Swanson v. Alza Corporation

Filing 217

ORDER by Judge Hamilton denying 191 Motion for Leave to File Amended Inventorship and Invalidity Contentions (pjhlc1, COURT STAFF) (Filed on 9/9/2014)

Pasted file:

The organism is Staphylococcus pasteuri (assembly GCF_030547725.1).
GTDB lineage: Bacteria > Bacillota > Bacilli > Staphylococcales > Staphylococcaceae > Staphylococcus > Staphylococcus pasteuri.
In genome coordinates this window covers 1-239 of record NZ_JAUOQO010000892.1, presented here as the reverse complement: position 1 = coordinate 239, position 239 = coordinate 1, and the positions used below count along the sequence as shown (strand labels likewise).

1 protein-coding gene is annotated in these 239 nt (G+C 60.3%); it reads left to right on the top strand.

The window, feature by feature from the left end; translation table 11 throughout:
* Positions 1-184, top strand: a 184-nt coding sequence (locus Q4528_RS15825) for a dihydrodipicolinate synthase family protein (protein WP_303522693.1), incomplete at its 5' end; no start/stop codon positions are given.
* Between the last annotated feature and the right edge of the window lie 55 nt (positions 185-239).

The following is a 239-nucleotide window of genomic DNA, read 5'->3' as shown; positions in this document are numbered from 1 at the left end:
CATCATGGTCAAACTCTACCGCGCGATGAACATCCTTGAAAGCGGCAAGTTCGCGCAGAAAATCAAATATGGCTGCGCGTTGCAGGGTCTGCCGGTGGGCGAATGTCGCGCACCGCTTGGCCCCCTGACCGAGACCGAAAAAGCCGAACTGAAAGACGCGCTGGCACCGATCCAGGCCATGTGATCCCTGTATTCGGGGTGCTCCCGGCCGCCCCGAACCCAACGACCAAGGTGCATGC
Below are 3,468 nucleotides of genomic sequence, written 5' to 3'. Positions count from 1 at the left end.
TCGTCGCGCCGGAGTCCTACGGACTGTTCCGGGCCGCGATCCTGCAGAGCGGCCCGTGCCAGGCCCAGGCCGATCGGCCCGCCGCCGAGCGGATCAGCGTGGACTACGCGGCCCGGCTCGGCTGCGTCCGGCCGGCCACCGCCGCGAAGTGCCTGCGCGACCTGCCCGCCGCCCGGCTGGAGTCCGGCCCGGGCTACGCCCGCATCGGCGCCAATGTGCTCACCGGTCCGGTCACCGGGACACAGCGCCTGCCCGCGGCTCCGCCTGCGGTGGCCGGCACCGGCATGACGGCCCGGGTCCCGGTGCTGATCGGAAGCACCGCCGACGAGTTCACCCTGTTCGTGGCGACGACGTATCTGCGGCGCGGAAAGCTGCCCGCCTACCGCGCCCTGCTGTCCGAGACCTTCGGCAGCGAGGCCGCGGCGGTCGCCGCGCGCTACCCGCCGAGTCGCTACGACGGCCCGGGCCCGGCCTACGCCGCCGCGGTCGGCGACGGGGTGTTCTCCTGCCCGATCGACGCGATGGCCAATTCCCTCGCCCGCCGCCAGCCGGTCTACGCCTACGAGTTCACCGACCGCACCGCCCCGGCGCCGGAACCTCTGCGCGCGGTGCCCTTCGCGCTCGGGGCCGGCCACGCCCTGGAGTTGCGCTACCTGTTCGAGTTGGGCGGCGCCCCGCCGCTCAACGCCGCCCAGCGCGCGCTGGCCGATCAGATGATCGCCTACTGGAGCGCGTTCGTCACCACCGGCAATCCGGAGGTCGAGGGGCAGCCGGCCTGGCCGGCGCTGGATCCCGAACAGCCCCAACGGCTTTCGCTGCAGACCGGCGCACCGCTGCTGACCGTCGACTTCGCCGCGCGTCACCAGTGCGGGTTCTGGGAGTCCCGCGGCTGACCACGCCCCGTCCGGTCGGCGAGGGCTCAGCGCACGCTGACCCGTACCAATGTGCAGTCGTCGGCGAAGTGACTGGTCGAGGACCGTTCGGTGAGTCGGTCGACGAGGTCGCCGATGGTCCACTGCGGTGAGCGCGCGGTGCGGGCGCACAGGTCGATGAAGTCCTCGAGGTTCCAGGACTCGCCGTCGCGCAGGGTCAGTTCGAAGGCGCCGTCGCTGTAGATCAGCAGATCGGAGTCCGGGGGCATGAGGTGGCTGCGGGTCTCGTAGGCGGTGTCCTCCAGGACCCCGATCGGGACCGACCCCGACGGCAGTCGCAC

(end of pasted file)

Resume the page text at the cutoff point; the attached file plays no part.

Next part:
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1 2 3 4 5 6 UNITED STATES DISTRICT COURT 7 NORTHERN DISTRICT OF CALIFORNIA 8 9 11 For the Northern District of California United States District Court 10 12 DR. JAMES M. SWANSON, 13 14 Plaintiff, No. C 12-4579 PJH v. ORDER DENYING PLAINTIFF'S MOTION FOR LEAVE TO AMEND INVENTORSHIP AND INVALIDITY CONTENTIONS 15 ALZA CORPORATION, 16 Defendant. _______________________________/ 17 18 The motion of plaintiff Dr. James M. Swanson for leave to amend his inventorship 19 and invalidity contentions came on for hearing before this court on September 3, 2014. Dr. 20 Swanson appeared by his counsel Robert Yorio and Michael Adelsheim, and defendant 21 ALZA Corporation ("ALZA") appeared by its counsel George Pappas and Kurt Calia. 22 Having read the parties' papers and carefully considered their arguments and the relevant 23 legal authority, the court DENIES the motion as follows and for the reasons stated at the 24 hearing. 25 26 BACKGROUND In the April 25, 2014, Order Construing Claims, the court construed the term "[in a 27 manner that achieves] a substantially ascending methylphenidate plasma drug 28 concentration over a period of about [x] hours following said administration” as meaning 1 "a profile in which the plasma concentration of methylphenidate generally rises over 2 approximately [x] hours.” See April 25, 2014, Order at 13-17, 29. 3 Dr. Swanson had proposed that the term be construed as "an effect time profile 4 similar to three doses of immediate release methylphenidate given approximately every 4 5 hours for approximately 12 hours per day." ALZA had proposed that the term be construed 6 as "a substantially ascending methylphenidate plasma drug concentration over a period of 7 approximately [x] hours, but may include a slight dip." 8 9 The construction adopted by the court generally followed ALZA's proposed construction, except that it substituted "generally rises" in place of ALZA's proposed "substantially ascending" (which simply replicated the words of the claim term); and omitted 11 For the Northern District of California United States District Court 10 the proposed limitation "may include a slight dip,” which ALZA argued it had inserted based 12 on a portion of the specification. The court found "no support in the claim language for 13 adding the limitation 'can include a slight dip,'" and furthermore, concluded that 14 "substantially ascending" meant that the plasma drug concentration would "substantially" or 15 "generally" or "approximately" rise, but might also briefly descend (though it would not 16 necessarily do so). See April 25, 2014 Order at 13-15. 17 Now Dr. Swanson seeks leave to amend his inventorship contentions and his 18 invalidity contentions. He argues that because the construction determined by the court 19 was not advocated by either party, he should be permitted leave to amend. He contends 20 that he was been diligent in seeking leave to amend because he had no reason to know of 21 the need for amendment until April 25, 2014. DISCUSSION 22 23 24 A. Legal Standard The Patent Local Rules provide that a party may supplement or amend its invalidity 25 or infringement contentions only by order of the court "upon a timely showing of good 26 cause." Patent L.R. 3-6. 27 Non-exhaustive examples of circumstances that may, absent undue prejudice to the non-moving party, support a finding of good cause include: 28 2 (a) A claim construction order by the Court different from that proposed by the party seeking amendment; 1 2 (b) Recent discovery of material, prior art despite earlier diligent search; and 3 (c) Recent discovery of nonpublic information about the Accused Instrumentality which was not discovered, despite diligent efforts, before the service of the Infringement Contentions. 4 5 Pat. L.R. 3-6. 6 The local patent rules in the Northern District of California require the parties in patent 7 cases to "provide early notice of their infringement and invalidity contentions, and to proceed 8 with diligence in amending those contentions when new information comes to light in the 9 course of discovery. The rules thus seek to balance the right to develop new information in discovery with the need for certainty as to the legal theories.” Golden Hour Data Sys., Inc. 11 For the Northern District of California United States District Court 10 v. Health Servs. Integration, Inc., 2008 WL 2622794, at *2 (N.D. Cal. Jul.1, 2008) (citing O2 12 Micro Int'l Ltd. v. Monolithic Power Sys., Inc., 467 F.3d 1355, 1366 (Fed. Cir. 2006)). 13 Whether good cause has been established is within the sound discretion of the trial court. 14 See Vasudevan Software, Inc. v. International Bus. Machines Corp., 2011 WL 940263, at * 15 1 (N.D. Cal. Feb. 18, 2011). While there is no similar rule regarding inventorship 16 contentions – as inventorship is not generally at issue in a patent infringement action – the 17 court assumes a similar standard applies. 18 B. Plaintiff's Motion 19 Dr. Swanson argues that the construction adopted by the court was not advocated by 20 either party, and that he should therefore be permitted to amend his inventorship and 21 invalidity contentions. He asserts that prior to the April 25, 2014 order, he was "up against 22 ALZA's overly narrow interpretation of its claimed drug plasma concentration as including 'a 23 slight dip,'" and that the court's construction is significant because it acknowledges the 24 inherent variability of plasma drug concentrations without limiting such variability to "a slight 25 dip." 26 Dr. Swanson contends that he acted diligently in seeking leave to amend, because 27 he was unaware prior to the April 25, 2014 claim construction order that amendment would 28 3 1 be necessary. He filed the present motion on July 11, 2014, and argues that a delay of only 2 2 1/2 months is not unreasonable. 3 Dr. Swanson also asserts that ALZA will not be prejudiced if the court permits the 4 requested amendments, as ALZA anticipated in the March 21, 2013 case management 5 conference statement that he would seek to amend the inventorship contentions, and 6 indicated that he should be permitted to do so upon a timely showing of good cause. 7 The court finds that the motion must be DENIED, as it is neither timely nor supported 8 by good cause. With regard to timeliness, Dr. Swanson's argument is based on the premise 9 that the court construed the disputed term in a way that was not proposed by either side, 11 date of the claim construction order. However, apart from deleting the "slight dip" limitation For the Northern District of California United States District Court 10 and that the operative date for determining diligence should therefore be April 25, 2014, the 12 from ALZA's proposed construction, the court did not significantly modify that construction. 13 Further, as the order makes clear, in construing the term, the court decided against 14 including the "may include a slight dip" limitation because there was no support for that 15 specific limitation in the claim language. Contrary to what Dr. Swanson seems to be 16 suggesting, the omission of the "may include a slight dip" limitation was not intended as a 17 comment on whether there can be or should be or might be a slight dip in the course of the 18 "substantially ascending . . . plasma drug concentration." The order explains that "in the 19 context of the claim language, the use of 'substantially' indicates that the plasma 20 concentration generally rises, but that the rise is not necessarily uniform, and that some 21 variation is permitted." April 25, 2014 Order at 14. "To account for this inherent variability, 22 the plasma curve is described as 'substantially' ascending." Id. 23 The court finds that the operative date for determining diligence is the date that ALZA 24 served its proposed constructions – September 2013. The court finds further that such a 25 considerable delay does not reflect diligence in seeking leave to amend. 26 With regard to good cause, Dr. Swanson's argument is again that the court construed 27 the term in a way not proposed by either side. However, as stated above, the court's 28 construction did not differ substantially from ALZA's proposed construction. The fact that 4 1 ALZA wanted to insert an additional limitation does not mean that without that limitation the 2 court's construction is markedly different from ALZA's. 3 4 CONCLUSION In accordance with the foregoing, plaintiff's motion is DENIED. 5 6 IT IS SO ORDERED. 7 Dated: September 9, 2014 ______________________________ PHYLLIS J. HAMILTON United States District Judge 8 9 11 For the Northern District of California United States District Court 10 12 13 14 15 16 17 18 19 20 21 22 23 24 25 26 27 28 5